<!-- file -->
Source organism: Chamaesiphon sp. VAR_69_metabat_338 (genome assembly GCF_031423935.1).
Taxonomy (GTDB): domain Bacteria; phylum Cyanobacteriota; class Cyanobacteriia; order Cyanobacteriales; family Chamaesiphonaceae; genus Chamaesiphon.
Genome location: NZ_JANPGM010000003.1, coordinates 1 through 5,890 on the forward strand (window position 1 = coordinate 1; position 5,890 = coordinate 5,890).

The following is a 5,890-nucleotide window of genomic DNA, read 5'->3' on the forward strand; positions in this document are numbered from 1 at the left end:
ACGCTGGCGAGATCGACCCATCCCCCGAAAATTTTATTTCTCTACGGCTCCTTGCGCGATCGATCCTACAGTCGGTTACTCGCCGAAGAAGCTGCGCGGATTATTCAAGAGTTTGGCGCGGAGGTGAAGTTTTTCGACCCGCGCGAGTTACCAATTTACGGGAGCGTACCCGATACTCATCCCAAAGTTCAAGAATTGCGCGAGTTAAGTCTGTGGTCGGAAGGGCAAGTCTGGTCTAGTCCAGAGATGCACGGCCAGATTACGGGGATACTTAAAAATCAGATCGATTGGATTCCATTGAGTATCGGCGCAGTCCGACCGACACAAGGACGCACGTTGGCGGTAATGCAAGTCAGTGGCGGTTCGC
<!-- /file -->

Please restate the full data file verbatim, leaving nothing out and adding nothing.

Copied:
Source organism: Chamaesiphon sp. VAR_69_metabat_338 (genome assembly GCF_031423935.1).
Taxonomy (GTDB): domain Bacteria; phylum Cyanobacteriota; class Cyanobacteriia; order Cyanobacteriales; family Chamaesiphonaceae; genus Chamaesiphon.
Genome location: NZ_JANPGM010000003.1, coordinates 1 through 5,890 on the forward strand (window position 1 = coordinate 1; position 5,890 = coordinate 5,890).

The following is a 5,890-nucleotide window of genomic DNA, read 5'->3' on the forward strand; positions in this document are numbered from 1 at the left end:
ACGCTGGCGAGATCGACCCATCCCCCGAAAATTTTATTTCTCTACGGCTCCTTGCGCGATCGATCCTACAGTCGGTTACTCGCCGAAGAAGCTGCGCGGATTATTCAAGAGTTTGGCGCGGAGGTGAAGTTTTTCGACCCGCGCGAGTTACCAATTTACGGGAGCGTACCCGATACTCATCCCAAAGTTCAAGAATTGCGCGAGTTAAGTCTGTGGTCGGAAGGGCAAGTCTGGTCTAGTCCAGAGATGCACGGCCAGATTACGGGGATACTTAAAAATCAGATCGATTGGATTCCATTGAGTATCGGCGCAGTCCGACCGACACAAGGACGCACGTTGGCGGTAATGCAAGTCAGTGGCGGTTCGC